The GOP chair of the Senate’s elections committee said Republican lawmakers will be looking to make some changes in state elections law when they come back next year.
Sen. Kathy Bernier, R-Lake Hallie, told the “UpFront” program that changing what constitutes an “indefinitely confined” voter will be at the top of the list. “UpFront” is produced in partnership with WisPolitics.com.
Bernier said “indefinitely confined” was supposed to apply to voters who are “frail, elderly or developmentally disabled.” Instead, she said, it was used by a wide variety of voters during the pandemic, including two state lawmakers. Indefinitely confined voters are not required to show a photo ID to cast an absentee ballot.
“That is just horrible, that is just wrong,” she said. “That is not what that provision was for, and we will have to go back and fix it.”
Bernier said she also will bring back up a change allowing in-person, absentee voters to feed their ballot directly into the tabulator. That change has been “sitting in the Legislature for quite some time” and it would help local clerks count absentee ballots faster.
“That would reduce an extraordinary amount of absentee ballots, and the question about the envelopes and where they’ve been, and whether they are accurate. That would reduce the number greatly,” she said.
Bernier indicated the Republican caucus is split on whether to allow local clerks to count mail-in absentee or early in-person ballots ahead of election day. She said she does not favor that change, because municipal clerks lack the time and resources to do it, and she lacks confidence that early results will not somehow leak.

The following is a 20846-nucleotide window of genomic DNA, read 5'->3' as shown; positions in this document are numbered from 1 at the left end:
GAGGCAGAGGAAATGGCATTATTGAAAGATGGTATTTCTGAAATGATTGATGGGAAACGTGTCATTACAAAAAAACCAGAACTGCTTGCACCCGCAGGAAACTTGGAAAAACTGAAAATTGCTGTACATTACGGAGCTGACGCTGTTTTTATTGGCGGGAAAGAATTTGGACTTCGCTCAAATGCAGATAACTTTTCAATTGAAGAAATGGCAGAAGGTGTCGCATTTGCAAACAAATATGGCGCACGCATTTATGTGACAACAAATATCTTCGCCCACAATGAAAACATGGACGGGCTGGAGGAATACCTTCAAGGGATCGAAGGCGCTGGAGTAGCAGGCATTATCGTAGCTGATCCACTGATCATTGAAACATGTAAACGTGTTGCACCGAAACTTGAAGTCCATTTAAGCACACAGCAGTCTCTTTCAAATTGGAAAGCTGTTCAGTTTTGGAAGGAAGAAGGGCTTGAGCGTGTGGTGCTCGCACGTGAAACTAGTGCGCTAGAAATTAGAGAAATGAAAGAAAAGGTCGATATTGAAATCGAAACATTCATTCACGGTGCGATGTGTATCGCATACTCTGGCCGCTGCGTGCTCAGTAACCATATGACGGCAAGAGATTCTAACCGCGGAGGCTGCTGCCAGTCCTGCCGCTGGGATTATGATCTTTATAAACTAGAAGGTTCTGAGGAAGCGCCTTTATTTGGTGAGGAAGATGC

Also on the program, Dem Lt. Gov. Mandela Barnes said Wisconsin has a chance to be a leader on climate change and “chart a path for Wisconsin’s clean energy future.”
Barnes discussed the dozens of recent recommendations from the Governor’s Task Force on Climate Change, which he chaired.
One of the recommendations is to create an Office of Environmental Justice. Barnes said that is necessary because the “harsh reality” is that “some racial groups bear the brunt of climate change more than others.”
Barnes said the task force was bipartisan, with participation from industry groups and support from agricultural groups.
“Recommendations from this task force, they don’t come with a partisan lens. They come with a lens of reality,” he said.
In another segment, a representative of a long-term care association said COVID-19 vaccinations in nursing homes and assisted living facilities will begin in Wisconsin today.
Rick Abrams, president of the Wisconsin Health Care Association and the Wisconsin Center for Assisted Living, said the vaccines for residents and staff will be administered by personnel from Walgreens and CVS pharmacies.
“It is our hope, indeed our expectation, that everyone who is offered the vaccine will take the vaccine. Very very important,” Abrams said.
Abrams said he expected COVID-19 vaccinations in those facilities would be completed by March.
He also said the pandemic has exacerbated staffing shortages in long-term care facilities, and that post-pandemic, changes should include increasing base pay and creating a “professional pipeline” for staff.
See more from the program at http://www.wisn.com/upfront.